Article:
## Value Iteration in real world

n real world, we don’t have the state transition probability distribution or the reward function. You may try sampling them, but you will never know the exact probabilities of them. As the result, you can not compute the expectation of the action values. We want a new algorithm that would get rid of this probability distribution. The new algorithm will only use samples from the environment.

So in the real world, there are 2 things impossible to do in Value Iteration:

- You can not compute the maximum over all possible actions. Because you can not take all actions and go back in time.
- You can not compute the expectation of value function of next state. Because in real life, you’re going to see one outcome, one possible result.

## Model-free settings

In model-free settings, you train from “trajectories” instead of all states and actions. Trajectories basically are history of your agent – a set of states, actions, rewards. Once we got some trajectories, we somehow use them to train our algorithm. We prefer to train / learn action-value function q, instead of the state-value function V. Because V is useless without probabilities distribution p.

## Monte Carlo

The method is to sample the trajectories, and then average over all the trajectories concerning a particular state. This method does work technically, but the statistics says it is not the best estimate, and it will converge, provided you give lots of samples, but this amount of samples might not be realistic. There is a better way than this.

## Temporal Difference

We can improve action value function Q(s, a) iteratively. That is we can exploit the recurrent formula for Q value – use your current maximum of these estimation of Q values, to refine a Q value at a different state. One choice is using moving average with just one sample. To train via Q learning to perform one elementary update, you only need a small section of the trajectory: a state, an action, a reward and next state.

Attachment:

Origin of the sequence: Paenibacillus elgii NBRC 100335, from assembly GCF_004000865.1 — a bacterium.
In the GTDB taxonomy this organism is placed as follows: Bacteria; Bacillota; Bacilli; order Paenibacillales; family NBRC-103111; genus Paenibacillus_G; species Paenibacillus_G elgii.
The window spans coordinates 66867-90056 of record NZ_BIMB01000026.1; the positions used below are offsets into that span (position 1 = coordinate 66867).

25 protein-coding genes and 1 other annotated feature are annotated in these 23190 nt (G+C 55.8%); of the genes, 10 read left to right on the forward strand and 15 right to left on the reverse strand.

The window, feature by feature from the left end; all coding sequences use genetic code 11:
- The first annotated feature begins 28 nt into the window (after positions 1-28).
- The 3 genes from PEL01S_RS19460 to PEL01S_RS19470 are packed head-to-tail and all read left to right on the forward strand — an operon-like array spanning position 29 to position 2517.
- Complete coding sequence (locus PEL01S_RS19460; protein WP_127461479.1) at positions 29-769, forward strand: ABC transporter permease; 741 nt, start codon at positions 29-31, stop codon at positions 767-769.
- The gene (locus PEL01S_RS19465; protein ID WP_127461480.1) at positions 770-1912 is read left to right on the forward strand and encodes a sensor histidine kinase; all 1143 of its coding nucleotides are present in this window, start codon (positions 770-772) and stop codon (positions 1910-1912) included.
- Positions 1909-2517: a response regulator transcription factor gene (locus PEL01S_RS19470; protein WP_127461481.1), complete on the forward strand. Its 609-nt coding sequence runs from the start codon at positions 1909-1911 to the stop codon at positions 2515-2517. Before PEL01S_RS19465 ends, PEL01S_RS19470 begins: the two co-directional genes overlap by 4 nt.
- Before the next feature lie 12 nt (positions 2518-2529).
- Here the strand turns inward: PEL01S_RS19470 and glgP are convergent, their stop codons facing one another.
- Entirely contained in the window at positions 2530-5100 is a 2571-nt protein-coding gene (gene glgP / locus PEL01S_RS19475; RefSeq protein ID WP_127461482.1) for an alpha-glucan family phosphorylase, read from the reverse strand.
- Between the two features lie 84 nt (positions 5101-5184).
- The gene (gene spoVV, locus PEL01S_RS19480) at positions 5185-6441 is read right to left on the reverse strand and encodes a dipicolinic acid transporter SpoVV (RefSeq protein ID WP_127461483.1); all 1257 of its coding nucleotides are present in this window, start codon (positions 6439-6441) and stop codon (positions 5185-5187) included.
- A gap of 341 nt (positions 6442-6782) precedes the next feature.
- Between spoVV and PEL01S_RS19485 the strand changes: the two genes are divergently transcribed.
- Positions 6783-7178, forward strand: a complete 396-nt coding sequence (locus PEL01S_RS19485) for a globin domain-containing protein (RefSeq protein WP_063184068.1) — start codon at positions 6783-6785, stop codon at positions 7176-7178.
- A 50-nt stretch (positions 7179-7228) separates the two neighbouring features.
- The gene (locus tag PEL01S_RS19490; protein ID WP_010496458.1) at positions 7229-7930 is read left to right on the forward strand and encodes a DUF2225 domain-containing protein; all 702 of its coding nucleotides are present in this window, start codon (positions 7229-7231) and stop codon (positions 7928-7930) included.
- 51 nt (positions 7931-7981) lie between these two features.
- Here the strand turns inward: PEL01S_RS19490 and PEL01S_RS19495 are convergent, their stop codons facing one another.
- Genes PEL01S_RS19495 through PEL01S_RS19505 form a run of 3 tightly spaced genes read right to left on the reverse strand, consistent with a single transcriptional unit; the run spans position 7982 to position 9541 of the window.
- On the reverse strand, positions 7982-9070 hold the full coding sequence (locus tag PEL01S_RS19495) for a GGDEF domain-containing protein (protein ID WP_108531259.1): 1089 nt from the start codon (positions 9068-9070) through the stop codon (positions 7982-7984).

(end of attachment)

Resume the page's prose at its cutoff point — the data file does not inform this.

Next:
## Exploration and exploitation

Something between using what you learned and trying to find something even better, but you have guarantees of convergence. The simplest exploration is so-called epsilon greedy exploration, whose uniform probability distribution has some drawback. Softmax strategy is also useful, which is trying to make Q(s, a) value into some kinds of probabilities. The huge problem of these 2 strategies is that you need to gradually reduce exploration, if you want to converge to optimal policy.

But exploration does not always work. It sometimes fails Q-learning from maximizing rewards, for example: Cliff world. The decision must account for actual policy (e.g. epsilon greedy) to avoid regions where exploration is most likely to be detrimental. SARSA comes to the rescue, in which the maximum of next Q-values is replaced by expectation of next Q-values. The expectation should be done over the probability denoted by epsilon-greedy exploration policy.

## On-policy and off-policy

On-policy algorithms (e.g. SARSA) assume that their experience comes from the agent itself, get optimal strategies as soon as possible. Off-policy algorithms (e.g. Q-learning) don’t assume that the experience obtained is going to be used / applied to the actual problem. On possible situation is that an agent was trained with epsilon based or Boltzmann based exploration, and then this exploration goes away and it gets to pick optimal actions all the time. Another possible situation is to train your agent on a policy which is different from its current policy. For example: pre-train a self-driving car NOT on its own actions, but on actions of an actual human driver. Expected SARSA can be either on-policy or off-policy, which depends on the value of epsilon.

## Experience replay

The idea is to store serval past interactions and train on random subsamples. The agent plays 1 step and record it, then pick N random transitions to train. This is helpful when taking action is expensive, you don’t need to re-visit the same state-action pair many times to learn it. The replay buffer only works with off-policy algorithms.

## My Certificate

For more on model-free reinforcement learning, please refer to the wonderful course here https://www.coursera.org/learn/practical-rl/

## Related Quick Recap

*I am Kesler Zhu, thank you for visiting. Check out all of my course reviews at https://KZHU.ai*